- Fume hood with powerful ex-proof line fan and activated carbon filter
liquid scrubbers are preferred when handling solid impurities and chemicals that are not filtered by ACF

- The working space should be fitted with leak pool linings and a drain valve which can be closed to prevent excessively hazardous or large amounts of chemicals from getting into sewage system. The fume hood should have at least 50mm edge lined with PTFE or other inert sheet to contain all the leaks.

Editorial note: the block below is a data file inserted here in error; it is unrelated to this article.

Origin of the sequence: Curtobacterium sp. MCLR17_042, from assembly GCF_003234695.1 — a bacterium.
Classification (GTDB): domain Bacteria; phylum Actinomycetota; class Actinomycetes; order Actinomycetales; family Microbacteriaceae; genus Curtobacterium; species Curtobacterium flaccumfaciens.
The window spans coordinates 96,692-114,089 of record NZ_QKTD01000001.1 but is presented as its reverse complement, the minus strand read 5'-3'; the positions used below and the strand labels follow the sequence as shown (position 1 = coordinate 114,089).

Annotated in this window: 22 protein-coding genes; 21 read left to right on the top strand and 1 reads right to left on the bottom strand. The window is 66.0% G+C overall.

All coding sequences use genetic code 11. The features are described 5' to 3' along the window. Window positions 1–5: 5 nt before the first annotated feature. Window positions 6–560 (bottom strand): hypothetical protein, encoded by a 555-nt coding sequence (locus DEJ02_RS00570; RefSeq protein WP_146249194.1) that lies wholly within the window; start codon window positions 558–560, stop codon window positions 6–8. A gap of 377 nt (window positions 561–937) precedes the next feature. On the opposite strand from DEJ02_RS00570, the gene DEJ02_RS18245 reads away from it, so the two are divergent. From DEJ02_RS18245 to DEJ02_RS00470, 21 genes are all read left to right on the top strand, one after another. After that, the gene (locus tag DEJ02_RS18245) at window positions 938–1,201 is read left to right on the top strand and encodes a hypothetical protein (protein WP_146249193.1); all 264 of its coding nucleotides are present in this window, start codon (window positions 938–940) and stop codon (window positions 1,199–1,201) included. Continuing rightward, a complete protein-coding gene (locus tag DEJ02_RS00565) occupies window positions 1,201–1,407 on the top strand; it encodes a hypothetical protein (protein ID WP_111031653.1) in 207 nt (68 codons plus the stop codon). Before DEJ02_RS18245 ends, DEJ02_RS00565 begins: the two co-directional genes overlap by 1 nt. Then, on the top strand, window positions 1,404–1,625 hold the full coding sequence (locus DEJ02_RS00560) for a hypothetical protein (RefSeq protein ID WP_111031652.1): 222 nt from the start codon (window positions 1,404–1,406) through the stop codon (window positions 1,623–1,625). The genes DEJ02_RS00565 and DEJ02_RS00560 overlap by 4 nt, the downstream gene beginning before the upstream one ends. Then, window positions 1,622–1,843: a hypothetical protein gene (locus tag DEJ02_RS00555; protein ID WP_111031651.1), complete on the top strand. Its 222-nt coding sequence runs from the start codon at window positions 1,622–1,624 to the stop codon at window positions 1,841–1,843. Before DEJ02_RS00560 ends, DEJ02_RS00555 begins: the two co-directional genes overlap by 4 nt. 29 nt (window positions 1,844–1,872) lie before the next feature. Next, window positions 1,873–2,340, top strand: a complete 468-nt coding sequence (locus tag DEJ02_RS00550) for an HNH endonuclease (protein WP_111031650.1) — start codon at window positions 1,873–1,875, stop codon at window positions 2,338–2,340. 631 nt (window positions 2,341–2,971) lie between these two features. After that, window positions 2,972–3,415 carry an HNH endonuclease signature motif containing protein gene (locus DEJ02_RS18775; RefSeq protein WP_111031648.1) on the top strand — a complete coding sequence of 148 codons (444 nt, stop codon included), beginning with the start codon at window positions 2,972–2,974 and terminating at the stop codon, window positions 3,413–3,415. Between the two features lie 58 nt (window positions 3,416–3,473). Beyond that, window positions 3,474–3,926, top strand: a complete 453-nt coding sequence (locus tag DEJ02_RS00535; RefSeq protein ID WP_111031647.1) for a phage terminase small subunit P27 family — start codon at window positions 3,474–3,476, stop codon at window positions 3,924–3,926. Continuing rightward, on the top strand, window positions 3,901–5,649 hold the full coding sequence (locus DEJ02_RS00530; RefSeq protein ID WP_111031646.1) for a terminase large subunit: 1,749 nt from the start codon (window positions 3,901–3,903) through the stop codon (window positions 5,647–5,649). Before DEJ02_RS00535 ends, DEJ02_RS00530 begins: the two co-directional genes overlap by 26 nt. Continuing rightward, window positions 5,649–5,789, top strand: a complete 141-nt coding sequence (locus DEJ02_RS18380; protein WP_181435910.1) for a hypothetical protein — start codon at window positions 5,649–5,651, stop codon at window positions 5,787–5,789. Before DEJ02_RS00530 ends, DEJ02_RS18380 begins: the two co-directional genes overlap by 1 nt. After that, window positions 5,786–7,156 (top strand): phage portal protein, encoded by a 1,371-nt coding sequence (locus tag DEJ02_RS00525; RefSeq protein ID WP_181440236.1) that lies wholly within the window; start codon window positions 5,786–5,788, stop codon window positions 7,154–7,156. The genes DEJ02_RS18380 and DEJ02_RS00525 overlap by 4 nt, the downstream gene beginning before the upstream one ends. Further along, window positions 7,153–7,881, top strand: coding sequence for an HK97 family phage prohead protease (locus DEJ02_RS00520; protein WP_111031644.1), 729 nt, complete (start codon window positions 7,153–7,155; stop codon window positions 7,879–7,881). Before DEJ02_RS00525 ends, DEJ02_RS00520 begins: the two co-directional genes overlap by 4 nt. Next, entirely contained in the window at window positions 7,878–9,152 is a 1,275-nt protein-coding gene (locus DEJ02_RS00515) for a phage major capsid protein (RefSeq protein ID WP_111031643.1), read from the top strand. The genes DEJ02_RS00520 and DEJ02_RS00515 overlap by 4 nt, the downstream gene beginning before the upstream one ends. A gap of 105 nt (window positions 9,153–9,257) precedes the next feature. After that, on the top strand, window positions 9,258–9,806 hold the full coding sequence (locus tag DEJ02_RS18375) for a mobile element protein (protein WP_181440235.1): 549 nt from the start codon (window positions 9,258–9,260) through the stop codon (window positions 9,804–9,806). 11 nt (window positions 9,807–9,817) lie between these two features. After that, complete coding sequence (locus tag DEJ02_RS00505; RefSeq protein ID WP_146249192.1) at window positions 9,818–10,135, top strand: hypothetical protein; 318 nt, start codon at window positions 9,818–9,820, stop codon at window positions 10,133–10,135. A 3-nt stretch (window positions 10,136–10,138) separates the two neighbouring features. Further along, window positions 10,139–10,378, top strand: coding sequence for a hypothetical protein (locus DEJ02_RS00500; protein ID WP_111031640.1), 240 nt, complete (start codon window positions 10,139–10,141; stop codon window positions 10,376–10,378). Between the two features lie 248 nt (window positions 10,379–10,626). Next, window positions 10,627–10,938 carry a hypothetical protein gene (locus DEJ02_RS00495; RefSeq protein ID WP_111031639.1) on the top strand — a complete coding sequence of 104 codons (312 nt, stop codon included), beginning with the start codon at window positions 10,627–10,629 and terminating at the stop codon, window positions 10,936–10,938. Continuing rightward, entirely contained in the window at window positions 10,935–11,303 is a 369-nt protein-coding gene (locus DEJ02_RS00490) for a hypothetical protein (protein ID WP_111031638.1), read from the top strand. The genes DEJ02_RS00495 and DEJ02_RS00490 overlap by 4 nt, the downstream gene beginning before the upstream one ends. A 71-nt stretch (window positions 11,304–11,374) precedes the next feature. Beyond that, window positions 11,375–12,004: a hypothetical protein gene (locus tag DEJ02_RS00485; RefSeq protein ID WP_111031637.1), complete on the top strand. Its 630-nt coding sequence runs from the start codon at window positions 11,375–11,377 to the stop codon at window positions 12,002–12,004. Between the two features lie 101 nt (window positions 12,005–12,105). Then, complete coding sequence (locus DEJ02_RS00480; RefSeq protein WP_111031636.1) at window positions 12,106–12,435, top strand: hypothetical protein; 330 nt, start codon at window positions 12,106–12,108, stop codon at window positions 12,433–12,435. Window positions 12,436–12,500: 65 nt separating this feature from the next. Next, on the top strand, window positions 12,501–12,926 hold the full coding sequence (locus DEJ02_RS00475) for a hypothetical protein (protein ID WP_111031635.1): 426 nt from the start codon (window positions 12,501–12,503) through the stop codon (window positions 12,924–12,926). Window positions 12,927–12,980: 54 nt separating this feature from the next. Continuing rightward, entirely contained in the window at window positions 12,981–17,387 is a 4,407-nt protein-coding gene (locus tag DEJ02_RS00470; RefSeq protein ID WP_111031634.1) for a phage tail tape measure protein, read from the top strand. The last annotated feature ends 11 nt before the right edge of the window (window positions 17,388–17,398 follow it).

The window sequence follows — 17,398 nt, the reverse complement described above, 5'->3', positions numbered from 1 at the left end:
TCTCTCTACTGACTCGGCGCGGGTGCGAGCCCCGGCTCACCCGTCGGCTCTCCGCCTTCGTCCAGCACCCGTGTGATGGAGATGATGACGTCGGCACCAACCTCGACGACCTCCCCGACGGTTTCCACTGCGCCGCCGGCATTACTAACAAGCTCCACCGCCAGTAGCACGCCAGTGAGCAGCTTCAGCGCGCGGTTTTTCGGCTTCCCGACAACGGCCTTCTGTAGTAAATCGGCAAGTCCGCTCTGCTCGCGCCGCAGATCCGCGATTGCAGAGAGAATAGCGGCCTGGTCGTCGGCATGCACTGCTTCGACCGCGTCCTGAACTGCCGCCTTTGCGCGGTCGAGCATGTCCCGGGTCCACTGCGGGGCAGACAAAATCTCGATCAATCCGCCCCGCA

- Fireproofing equipment, including a water hose suitable for mass extinguishing, CO2 for electric materials or powder or foam applications. All flammable materials should be contained within fireproof, contained metallic cabin and must be kept within good distance from workspace and all chemicals that are not in use, should be kept off from the workspace to minimize the amount of burning material in case of accident. It's a good idea to have the fume hood with a window that can be closed in case of fire or other trouble and make a hole on the wall to inject CO2 inside the hood to distinguish the fire within seconds and contain all the fumes within. I once used this when the line fan caused ether vapors to caught fire and there was one beaker of ether inside the fume hood that instantly caused large fire. The fume hood and everything inside it, including distilling apparatus, survived intact due to quick response and the work was finished with success.